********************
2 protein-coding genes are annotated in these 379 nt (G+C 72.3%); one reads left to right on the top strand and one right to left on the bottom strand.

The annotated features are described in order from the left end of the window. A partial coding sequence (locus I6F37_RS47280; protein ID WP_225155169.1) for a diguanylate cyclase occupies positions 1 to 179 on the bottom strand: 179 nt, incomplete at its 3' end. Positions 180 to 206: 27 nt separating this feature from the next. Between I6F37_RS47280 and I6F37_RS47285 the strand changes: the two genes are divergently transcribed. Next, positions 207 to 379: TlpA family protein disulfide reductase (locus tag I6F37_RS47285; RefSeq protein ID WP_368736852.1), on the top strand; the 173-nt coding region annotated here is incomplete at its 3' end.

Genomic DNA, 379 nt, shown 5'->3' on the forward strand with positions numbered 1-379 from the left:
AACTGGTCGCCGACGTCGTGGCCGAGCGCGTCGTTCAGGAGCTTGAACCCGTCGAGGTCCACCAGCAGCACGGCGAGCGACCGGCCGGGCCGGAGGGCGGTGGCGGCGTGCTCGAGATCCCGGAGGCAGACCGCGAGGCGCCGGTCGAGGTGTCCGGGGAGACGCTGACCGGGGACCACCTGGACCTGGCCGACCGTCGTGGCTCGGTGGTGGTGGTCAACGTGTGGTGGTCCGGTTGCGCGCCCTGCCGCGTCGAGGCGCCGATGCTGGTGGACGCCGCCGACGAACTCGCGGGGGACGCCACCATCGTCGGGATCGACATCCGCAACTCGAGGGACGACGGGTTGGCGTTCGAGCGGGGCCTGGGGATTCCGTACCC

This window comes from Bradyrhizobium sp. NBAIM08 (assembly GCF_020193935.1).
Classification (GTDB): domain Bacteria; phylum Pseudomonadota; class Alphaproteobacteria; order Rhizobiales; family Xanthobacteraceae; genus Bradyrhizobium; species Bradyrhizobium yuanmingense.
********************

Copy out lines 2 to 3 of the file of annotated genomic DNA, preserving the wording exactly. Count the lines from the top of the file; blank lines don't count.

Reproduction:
The annotated features are described in order from the left end of the window. A partial coding sequence (locus I6F37_RS47280; protein ID WP_225155169.1) for a diguanylate cyclase occupies positions 1 to 179 on the bottom strand: 179 nt, incomplete at its 3' end. Positions 180 to 206: 27 nt separating this feature from the next. Between I6F37_RS47280 and I6F37_RS47285 the strand changes: the two genes are divergently transcribed. Next, positions 207 to 379: TlpA family protein disulfide reductase (locus tag I6F37_RS47285; RefSeq protein ID WP_368736852.1), on the top strand; the 173-nt coding region annotated here is incomplete at its 3' end.

Genomic DNA, 379 nt, shown 5'->3' on the forward strand with positions numbered 1-379 from the left: